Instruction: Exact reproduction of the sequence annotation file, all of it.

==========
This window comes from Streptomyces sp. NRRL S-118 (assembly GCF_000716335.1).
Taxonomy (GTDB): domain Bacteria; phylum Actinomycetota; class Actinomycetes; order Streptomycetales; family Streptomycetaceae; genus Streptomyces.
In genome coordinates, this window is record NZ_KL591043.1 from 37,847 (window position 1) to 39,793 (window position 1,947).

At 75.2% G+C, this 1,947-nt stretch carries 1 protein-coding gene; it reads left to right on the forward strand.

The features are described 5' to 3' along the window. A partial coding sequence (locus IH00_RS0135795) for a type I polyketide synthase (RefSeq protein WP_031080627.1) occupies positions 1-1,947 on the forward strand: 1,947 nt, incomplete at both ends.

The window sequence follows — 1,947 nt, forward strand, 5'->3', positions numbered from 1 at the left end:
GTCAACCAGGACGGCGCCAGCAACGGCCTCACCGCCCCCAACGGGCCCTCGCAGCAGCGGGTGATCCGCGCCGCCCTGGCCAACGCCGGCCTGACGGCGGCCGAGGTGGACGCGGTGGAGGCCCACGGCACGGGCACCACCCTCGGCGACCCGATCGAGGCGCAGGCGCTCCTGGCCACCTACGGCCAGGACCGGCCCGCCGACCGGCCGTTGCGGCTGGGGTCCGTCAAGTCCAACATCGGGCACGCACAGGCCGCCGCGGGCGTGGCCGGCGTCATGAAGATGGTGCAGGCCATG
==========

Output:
This window comes from Streptomyces sp. NRRL S-118 (assembly GCF_000716335.1).
Taxonomy (GTDB): domain Bacteria; phylum Actinomycetota; class Actinomycetes; order Streptomycetales; family Streptomycetaceae; genus Streptomyces.
In genome coordinates, this window is record NZ_KL591043.1 from 37,847 (window position 1) to 39,793 (window position 1,947).

At 75.2% G+C, this 1,947-nt stretch carries 1 protein-coding gene; it reads left to right on the forward strand.

The features are described 5' to 3' along the window. A partial coding sequence (locus IH00_RS0135795) for a type I polyketide synthase (RefSeq protein WP_031080627.1) occupies positions 1-1,947 on the forward strand: 1,947 nt, incomplete at both ends.

The window sequence follows — 1,947 nt, forward strand, 5'->3', positions numbered from 1 at the left end:
GTCAACCAGGACGGCGCCAGCAACGGCCTCACCGCCCCCAACGGGCCCTCGCAGCAGCGGGTGATCCGCGCCGCCCTGGCCAACGCCGGCCTGACGGCGGCCGAGGTGGACGCGGTGGAGGCCCACGGCACGGGCACCACCCTCGGCGACCCGATCGAGGCGCAGGCGCTCCTGGCCACCTACGGCCAGGACCGGCCCGCCGACCGGCCGTTGCGGCTGGGGTCCGTCAAGTCCAACATCGGGCACGCACAGGCCGCCGCGGGCGTGGCCGGCGTCATGAAGATGGTGCAGGCCATG